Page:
I can tell she is going to say something else, and I’m pretty sure I know what it is. She’s going to share with me how much time she has left. I can hear it in her pauses. After so many years working the phone, I’ve learned to pick out the nuances, the things being said behind what’s being said, entire life stories even, in a hesitation or vocal inflection, in blank moments in time.
“Hey, I had a friend who was down for the count, and he’s still around five years later,” I say. “They’re coming up with new treatments every day. You’ve just got to stick around, and they’ll find something.”
“I’m on a new chemical now.”
“See? Don’t you worry. You and I will be having these chats for years to come.”
I mean it. She knows I do. I can hear it in the whisper of a smile on the other end of the line.
A few years ago, after she got divorced, Zoe tried to initiate a little flirtation. I was game. Among other things, that kind of rapport would help grease the wheels when I needed help with something.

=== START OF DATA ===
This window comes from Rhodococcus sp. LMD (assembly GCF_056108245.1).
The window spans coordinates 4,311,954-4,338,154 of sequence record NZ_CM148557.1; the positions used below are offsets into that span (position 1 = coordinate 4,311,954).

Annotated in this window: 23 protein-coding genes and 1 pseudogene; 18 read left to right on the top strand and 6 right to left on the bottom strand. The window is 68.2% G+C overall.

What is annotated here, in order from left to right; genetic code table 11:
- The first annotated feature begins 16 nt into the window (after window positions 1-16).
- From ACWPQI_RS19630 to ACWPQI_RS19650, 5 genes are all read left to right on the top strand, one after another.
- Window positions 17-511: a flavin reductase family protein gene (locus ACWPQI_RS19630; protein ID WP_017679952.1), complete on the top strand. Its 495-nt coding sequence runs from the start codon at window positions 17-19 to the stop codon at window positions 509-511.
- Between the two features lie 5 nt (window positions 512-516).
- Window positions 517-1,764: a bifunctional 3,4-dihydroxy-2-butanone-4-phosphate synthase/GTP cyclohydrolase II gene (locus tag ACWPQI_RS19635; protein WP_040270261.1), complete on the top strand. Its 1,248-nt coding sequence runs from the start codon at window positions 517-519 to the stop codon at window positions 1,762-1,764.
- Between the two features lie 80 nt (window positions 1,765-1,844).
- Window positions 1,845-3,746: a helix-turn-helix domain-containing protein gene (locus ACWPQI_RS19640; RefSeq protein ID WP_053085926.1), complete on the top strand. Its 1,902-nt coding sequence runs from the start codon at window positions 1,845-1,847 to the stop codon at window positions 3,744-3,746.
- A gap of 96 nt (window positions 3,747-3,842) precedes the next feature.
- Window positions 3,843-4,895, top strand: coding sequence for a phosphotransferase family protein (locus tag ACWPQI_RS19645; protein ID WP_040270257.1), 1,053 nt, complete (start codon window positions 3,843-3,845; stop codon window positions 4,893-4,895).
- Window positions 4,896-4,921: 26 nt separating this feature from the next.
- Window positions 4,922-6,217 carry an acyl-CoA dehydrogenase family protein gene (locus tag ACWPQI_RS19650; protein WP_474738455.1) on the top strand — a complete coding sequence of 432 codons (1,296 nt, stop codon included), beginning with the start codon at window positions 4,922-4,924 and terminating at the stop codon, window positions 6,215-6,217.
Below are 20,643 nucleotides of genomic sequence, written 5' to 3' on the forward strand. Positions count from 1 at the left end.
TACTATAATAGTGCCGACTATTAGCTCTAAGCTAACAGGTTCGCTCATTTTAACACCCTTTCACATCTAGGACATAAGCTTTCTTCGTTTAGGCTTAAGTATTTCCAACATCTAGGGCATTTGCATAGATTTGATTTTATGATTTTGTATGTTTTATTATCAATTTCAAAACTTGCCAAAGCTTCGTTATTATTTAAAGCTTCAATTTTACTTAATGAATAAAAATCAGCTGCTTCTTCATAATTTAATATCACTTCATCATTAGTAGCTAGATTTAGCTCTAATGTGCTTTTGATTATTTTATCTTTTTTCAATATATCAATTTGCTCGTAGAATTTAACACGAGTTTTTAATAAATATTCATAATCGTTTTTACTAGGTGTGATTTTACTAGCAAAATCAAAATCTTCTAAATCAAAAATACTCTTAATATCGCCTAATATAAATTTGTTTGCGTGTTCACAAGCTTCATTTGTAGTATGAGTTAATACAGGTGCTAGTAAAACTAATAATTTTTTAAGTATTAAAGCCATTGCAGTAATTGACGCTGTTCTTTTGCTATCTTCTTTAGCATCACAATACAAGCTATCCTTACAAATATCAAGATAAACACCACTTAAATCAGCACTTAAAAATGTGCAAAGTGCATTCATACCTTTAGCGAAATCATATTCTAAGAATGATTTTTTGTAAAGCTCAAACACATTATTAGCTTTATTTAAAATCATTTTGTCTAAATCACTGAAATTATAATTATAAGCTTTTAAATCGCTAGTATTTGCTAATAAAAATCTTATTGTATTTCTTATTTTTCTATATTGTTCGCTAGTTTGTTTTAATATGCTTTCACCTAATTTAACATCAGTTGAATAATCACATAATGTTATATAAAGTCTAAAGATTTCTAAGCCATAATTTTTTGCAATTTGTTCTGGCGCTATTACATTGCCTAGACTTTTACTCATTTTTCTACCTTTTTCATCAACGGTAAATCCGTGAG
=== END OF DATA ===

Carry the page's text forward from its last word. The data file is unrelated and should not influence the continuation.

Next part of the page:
“Are you single?” she’d asked.
“I am at the moment.”
“Do you ever visit Dallas?”
“No,” I said. “Working in compliance, I only get to travel to state capitals to meet with regulators. Austin is as close as I get.”
“My daughter has a softball tournament in Austin this weekend. Are you going to still be there Friday? You could stay on. It would be fun to finally meet you.”
“I wish. But I’m out of here tonight as soon as we file these docs, then on to the next capital for more of the same.”
“Darn it,” she said. “Maybe next time.”